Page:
•      We are by nature fallible, limited, non-perfectible

•      We cannot make demands on universe, others, and even ourselves and expect that these demands will be fulfilled

•      But we can strongly desire certain goals and in most probability achieve them or come close

Acceptance of reality about stuttering

•      Right now you stutter the way you stutter right now; acknowledge it

•      You can’t demand it to change, but you can strongly desire it to change and work towards changing it

•      You can almost instantly realize that stuttering is not awful: 1) it does not cause unbearable pain, 2) you can still enjoy many, many other things

•      You can decide not to beat upon yourself (deprecate yourself) for stuttering

•      You can think hard and realize that all people have equal worth in the eyes of the universe (we all are born, live, and die).

•      Stuttering can’t make you less worthwhile.

•      There is no law in the universe that you should not stutter.

•      Stuttering causes some discomfort-but you can stand it: you have stood it so far

•      In time you can minimize stuttering severity and frequency, but there is no guarantee that you will totally eliminate it.

Acceptance of Rational Emotive Behavior Therapy (REBT) ideas about stuttering

•      Stuttering probably has genetic component and a learned component

•      With effort and time the learned part: the forcing, struggling, hard contact blocks, and elongations can be minimized

•      With effort and time feelings of inferiority, shame, anxiety, guilt, time urgency, low tolerance of frustration and discomfort, anger at self or others, and the feelings of helplessness/hopelessness, and the avoidances can be radically cut back

•      The accessory (secondary) behaviors can be practically eliminated.                                   

Acceptance That You Have a Choice

•      You have a choice whether to work on your speech to minimize struggle and unhealthy negative emotions or do nothing.

•      You have a choice which approach to use.

•      Not learning about the different approaches and not using blood, sweat, and tears to apply a new approach in your self-therapy (if your present one is not working) is a choice. Not doing anything is a choice to remain in the same state of stuttering. You have a right to do so. YOU can live a good life, whether you stutter or not.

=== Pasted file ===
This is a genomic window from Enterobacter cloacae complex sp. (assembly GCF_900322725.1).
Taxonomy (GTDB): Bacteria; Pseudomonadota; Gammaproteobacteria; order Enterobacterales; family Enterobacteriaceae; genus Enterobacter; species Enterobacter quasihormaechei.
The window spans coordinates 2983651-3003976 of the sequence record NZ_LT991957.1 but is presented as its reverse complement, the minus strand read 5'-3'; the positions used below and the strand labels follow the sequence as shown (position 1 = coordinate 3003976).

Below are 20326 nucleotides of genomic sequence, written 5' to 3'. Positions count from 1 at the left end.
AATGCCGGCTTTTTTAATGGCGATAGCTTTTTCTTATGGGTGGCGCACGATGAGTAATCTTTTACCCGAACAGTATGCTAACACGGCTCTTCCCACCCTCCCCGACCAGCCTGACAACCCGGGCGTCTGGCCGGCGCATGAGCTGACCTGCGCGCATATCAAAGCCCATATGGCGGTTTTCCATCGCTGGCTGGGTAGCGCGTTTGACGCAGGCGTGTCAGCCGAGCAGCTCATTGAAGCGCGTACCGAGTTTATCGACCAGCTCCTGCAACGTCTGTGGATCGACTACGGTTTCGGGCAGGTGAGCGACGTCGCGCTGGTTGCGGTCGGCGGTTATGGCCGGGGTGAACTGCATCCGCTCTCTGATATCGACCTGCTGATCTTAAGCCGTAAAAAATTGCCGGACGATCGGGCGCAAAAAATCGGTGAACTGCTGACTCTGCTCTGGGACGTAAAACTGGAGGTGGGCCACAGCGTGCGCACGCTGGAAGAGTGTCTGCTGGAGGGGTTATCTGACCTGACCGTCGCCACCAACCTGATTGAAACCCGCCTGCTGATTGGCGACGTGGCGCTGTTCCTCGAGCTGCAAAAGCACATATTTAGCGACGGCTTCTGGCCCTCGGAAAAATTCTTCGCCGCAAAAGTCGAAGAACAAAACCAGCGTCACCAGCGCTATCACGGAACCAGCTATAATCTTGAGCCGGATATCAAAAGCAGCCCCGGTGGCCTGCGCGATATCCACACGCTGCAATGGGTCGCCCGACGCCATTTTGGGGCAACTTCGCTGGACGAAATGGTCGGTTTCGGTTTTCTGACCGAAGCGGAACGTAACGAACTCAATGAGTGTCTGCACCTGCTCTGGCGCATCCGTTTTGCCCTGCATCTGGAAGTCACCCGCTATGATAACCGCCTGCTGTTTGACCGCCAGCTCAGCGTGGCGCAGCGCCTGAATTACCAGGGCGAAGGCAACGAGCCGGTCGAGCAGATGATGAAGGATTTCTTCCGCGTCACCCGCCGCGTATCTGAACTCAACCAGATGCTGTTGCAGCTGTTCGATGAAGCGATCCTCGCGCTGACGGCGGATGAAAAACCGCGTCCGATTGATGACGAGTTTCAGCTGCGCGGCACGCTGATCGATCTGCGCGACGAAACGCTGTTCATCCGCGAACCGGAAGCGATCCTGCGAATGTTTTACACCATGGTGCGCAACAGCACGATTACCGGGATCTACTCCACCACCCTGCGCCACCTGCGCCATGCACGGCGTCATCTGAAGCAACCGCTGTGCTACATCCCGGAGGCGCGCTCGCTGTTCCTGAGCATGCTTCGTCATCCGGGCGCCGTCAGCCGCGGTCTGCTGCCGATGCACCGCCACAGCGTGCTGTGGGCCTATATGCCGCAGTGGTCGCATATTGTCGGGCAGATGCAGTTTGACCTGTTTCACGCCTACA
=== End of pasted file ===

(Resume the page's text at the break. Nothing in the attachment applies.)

Summarizing Acceptance

•      Don’t demonize stuttering

•      Don’t awfulize it

•      Don’t pull off an “I-can’t-stand-it”

•      Don’t deprecate or down yourself because of stuttering

•      Stuttering does not make you a child of a lesser god

•      Don’t trivialize it

•      Accept that stuttering does have its inconveniences

•      Humanize stuttering

•      Learn to live with it in daily life until you decide to do something about it

Acknowledge and Learn to Accept Our Relationship to Others

•      People Who Stutter (PWS) have a need to be accepted by others

•      See this need for what it is-a strong desire that we turned into a need

•      Understand that we can turn it back into being only a strong desire to be accepted

•      Work relentlessly until it only is a desire to be accepted

•      We are more sensitive to others’ opinions especially teasing and bullying

•      Accept that there will be unpleasant people around

•      But we can toughen ourselves

•      We can call on our resiliency

•      There are some practical drawbacks to stuttering, some discomforts, some frustrations

•      Learn to live with it in daily life until you decide to do something about it

Final Words: Accept Yourself Unconditionally

•      Don’t fall for conditional self-esteem, don’t say “I can esteem myself because I can do this or do that, have this or that, am liked by this or that”

•      No matter how you fail understand, you can still love yourself

•      We are by nature fallible, limited, non-perfectible

•      We cannot make demands on universe, others, and even ourselves

•      We can choose to work diligently to recover from stuttering


True Grit and Recovery